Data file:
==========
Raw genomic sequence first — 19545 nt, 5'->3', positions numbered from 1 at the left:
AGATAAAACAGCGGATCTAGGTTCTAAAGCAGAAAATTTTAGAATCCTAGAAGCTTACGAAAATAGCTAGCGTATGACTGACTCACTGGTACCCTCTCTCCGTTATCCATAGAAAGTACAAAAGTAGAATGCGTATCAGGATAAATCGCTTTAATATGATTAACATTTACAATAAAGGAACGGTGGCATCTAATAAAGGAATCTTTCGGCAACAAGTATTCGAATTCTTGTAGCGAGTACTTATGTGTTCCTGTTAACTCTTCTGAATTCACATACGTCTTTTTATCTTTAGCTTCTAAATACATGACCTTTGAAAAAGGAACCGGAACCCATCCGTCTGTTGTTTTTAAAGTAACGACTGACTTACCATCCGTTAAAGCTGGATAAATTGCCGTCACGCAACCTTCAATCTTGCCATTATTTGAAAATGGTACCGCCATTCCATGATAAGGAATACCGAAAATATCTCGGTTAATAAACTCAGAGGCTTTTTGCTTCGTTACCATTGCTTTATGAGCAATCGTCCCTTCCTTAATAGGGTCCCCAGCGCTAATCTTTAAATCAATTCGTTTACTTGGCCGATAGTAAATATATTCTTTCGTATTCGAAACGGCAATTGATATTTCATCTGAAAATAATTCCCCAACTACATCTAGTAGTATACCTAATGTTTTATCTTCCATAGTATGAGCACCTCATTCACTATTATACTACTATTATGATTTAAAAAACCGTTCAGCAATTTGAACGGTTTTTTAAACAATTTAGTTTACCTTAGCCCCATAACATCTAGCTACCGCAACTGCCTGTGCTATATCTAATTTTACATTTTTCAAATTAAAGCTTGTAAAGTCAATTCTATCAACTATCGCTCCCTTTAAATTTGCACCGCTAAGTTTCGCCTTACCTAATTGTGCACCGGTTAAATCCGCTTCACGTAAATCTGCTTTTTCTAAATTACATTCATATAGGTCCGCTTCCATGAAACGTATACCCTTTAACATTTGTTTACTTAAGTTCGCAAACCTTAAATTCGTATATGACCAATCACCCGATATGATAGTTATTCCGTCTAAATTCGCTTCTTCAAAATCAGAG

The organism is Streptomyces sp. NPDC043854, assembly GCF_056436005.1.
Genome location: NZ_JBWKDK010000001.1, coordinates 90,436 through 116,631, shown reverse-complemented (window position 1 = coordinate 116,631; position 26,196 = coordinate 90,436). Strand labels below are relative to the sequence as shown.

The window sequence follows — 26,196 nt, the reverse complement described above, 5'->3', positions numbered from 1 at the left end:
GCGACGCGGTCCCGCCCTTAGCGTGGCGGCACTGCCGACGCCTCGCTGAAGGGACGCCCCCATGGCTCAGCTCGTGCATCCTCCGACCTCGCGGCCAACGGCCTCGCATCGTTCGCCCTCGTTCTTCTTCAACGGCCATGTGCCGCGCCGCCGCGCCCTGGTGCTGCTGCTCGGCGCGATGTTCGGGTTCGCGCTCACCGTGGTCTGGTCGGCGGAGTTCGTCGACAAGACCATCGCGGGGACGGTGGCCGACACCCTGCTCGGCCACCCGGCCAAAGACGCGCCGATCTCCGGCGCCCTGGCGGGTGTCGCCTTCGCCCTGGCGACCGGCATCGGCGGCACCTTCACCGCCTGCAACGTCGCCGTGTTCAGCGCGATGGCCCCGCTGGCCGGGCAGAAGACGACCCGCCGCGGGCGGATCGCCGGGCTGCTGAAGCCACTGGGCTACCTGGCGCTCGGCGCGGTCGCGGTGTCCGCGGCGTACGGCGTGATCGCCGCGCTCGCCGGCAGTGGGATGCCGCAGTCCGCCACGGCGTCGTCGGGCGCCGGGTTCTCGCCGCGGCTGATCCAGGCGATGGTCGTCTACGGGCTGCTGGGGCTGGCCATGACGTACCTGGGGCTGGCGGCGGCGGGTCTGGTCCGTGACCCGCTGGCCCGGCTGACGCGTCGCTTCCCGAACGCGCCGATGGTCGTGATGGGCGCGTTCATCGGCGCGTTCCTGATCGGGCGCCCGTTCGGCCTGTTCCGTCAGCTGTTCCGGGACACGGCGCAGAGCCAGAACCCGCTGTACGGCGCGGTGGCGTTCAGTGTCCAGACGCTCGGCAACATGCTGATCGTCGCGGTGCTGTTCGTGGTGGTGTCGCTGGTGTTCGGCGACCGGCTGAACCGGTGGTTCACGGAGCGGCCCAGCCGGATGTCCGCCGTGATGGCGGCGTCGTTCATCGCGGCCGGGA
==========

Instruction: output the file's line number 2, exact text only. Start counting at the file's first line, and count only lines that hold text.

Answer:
AGATAAAACAGCGGATCTAGGTTCTAAAGCAGAAAATTTTAGAATCCTAGAAGCTTACGAAAATAGCTAGCGTATGACTGACTCACTGGTACCCTCTCTCCGTTATCCATAGAAAGTACAAAAGTAGAATGCGTATCAGGATAAATCGCTTTAATATGATTAACATTTACAATAAAGGAACGGTGGCATCTAATAAAGGAATCTTTCGGCAACAAGTATTCGAATTCTTGTAGCGAGTACTTATGTGTTCCTGTTAACTCTTCTGAATTCACATACGTCTTTTTATCTTTAGCTTCTAAATACATGACCTTTGAAAAAGGAACCGGAACCCATCCGTCTGTTGTTTTTAAAGTAACGACTGACTTACCATCCGTTAAAGCTGGATAAATTGCCGTCACGCAACCTTCAATCTTGCCATTATTTGAAAATGGTACCGCCATTCCATGATAAGGAATACCGAAAATATCTCGGTTAATAAACTCAGAGGCTTTTTGCTTCGTTACCATTGCTTTATGAGCAATCGTCCCTTCCTTAATAGGGTCCCCAGCGCTAATCTTTAAATCAATTCGTTTACTTGGCCGATAGTAAATATATTCTTTCGTATTCGAAACGGCAATTGATATTTCATCTGAAAATAATTCCCCAACTACATCTAGTAGTATACCTAATGTTTTATCTTCCATAGTATGAGCACCTCATTCACTATTATACTACTATTATGATTTAAAAAACCGTTCAGCAATTTGAACGGTTTTTTAAACAATTTAGTTTACCTTAGCCCCATAACATCTAGCTACCGCAACTGCCTGTGCTATATCTAATTTTACATTTTTCAAATTAAAGCTTGTAAAGTCAATTCTATCAACTATCGCTCCCTTTAAATTTGCACCGCTAAGTTTCGCCTTACCTAATTGTGCACCGGTTAAATCCGCTTCACGTAAATCTGCTTTTTCTAAATTACATTCATATAGGTCCGCTTCCATGAAACGTATACCCTTTAACATTTGTTTACTTAAGTTCGCAAACCTTAAATTCGTATATGACCAATCACCCGATATGATAGTTATTCCGTCTAAATTCGCTTCTTCAAAATCAGAG